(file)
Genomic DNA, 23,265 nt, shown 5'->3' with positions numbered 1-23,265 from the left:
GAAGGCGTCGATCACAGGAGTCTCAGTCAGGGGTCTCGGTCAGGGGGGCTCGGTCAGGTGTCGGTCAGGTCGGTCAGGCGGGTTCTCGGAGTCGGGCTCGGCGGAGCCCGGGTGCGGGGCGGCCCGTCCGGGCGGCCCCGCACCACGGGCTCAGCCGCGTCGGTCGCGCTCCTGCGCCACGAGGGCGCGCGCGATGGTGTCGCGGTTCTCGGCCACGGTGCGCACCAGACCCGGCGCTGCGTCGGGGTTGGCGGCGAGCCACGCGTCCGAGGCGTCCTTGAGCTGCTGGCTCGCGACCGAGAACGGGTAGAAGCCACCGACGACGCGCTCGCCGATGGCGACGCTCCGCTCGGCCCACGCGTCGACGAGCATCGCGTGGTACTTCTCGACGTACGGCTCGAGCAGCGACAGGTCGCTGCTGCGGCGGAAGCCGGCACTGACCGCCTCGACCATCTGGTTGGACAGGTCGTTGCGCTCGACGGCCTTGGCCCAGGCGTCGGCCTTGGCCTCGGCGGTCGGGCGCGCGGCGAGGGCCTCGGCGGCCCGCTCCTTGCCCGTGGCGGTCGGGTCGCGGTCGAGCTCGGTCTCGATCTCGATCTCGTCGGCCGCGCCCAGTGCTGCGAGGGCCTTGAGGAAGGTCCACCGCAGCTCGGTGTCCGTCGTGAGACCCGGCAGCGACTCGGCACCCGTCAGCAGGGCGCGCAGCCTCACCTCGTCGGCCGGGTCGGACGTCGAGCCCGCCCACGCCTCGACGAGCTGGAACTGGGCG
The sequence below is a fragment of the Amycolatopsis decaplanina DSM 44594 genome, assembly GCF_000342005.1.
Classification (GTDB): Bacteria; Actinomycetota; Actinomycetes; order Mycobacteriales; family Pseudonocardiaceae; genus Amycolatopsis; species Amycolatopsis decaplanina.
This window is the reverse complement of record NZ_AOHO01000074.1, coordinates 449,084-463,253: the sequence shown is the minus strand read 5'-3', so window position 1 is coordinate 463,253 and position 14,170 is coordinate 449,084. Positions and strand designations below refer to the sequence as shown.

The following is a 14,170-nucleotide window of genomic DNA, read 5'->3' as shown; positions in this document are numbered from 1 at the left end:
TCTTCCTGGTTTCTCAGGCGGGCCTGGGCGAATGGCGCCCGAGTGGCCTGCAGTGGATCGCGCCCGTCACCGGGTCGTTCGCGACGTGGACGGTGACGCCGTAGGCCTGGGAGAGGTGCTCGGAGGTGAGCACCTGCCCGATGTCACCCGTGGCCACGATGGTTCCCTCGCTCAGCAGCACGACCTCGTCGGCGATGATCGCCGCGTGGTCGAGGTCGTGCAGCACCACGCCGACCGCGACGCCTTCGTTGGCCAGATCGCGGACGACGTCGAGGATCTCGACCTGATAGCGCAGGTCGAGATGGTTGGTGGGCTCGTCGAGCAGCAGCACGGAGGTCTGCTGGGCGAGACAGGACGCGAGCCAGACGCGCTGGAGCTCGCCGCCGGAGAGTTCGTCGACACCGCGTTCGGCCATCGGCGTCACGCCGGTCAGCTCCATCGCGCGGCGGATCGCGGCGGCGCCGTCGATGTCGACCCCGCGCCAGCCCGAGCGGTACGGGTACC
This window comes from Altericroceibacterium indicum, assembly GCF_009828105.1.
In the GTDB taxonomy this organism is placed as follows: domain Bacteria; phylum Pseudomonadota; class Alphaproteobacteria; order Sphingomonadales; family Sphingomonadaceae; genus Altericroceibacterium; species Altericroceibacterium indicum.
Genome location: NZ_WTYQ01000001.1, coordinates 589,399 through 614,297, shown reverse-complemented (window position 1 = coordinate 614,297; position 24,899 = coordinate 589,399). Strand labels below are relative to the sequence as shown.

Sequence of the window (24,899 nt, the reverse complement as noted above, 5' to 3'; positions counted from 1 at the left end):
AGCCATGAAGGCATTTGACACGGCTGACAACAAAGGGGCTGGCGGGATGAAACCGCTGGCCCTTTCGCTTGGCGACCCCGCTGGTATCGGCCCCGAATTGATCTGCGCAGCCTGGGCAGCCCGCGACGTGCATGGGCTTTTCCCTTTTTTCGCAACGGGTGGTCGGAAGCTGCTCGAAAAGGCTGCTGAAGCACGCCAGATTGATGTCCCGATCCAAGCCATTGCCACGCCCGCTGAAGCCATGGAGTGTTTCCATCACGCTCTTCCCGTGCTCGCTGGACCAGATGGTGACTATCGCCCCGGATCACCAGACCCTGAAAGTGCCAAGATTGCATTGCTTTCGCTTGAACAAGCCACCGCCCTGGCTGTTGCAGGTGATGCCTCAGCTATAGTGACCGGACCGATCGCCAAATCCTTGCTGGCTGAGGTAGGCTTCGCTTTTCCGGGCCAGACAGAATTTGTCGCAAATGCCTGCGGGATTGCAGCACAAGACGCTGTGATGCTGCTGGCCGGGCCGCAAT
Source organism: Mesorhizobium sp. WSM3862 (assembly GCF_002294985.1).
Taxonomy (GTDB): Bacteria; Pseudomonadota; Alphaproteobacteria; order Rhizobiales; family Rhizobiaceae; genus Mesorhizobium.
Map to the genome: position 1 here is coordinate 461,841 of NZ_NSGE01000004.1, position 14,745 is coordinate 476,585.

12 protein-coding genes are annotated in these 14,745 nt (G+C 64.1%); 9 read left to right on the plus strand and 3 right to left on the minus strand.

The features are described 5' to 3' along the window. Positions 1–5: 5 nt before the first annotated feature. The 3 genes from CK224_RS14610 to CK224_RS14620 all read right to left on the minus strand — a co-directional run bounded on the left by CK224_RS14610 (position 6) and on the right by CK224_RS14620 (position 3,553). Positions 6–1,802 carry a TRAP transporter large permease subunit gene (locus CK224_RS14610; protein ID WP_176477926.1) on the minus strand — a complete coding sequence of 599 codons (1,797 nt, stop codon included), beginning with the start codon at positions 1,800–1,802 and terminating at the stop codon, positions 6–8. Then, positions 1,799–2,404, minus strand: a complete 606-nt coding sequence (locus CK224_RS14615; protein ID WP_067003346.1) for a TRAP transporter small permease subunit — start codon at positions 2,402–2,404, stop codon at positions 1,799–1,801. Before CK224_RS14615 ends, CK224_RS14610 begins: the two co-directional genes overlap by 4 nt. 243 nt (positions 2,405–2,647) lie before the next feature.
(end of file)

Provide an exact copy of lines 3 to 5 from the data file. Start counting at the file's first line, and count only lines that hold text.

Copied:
The sequence below is a fragment of the Amycolatopsis decaplanina DSM 44594 genome, assembly GCF_000342005.1.
Classification (GTDB): Bacteria; Actinomycetota; Actinomycetes; order Mycobacteriales; family Pseudonocardiaceae; genus Amycolatopsis; species Amycolatopsis decaplanina.
This window is the reverse complement of record NZ_AOHO01000074.1, coordinates 449,084-463,253: the sequence shown is the minus strand read 5'-3', so window position 1 is coordinate 463,253 and position 14,170 is coordinate 449,084. Positions and strand designations below refer to the sequence as shown.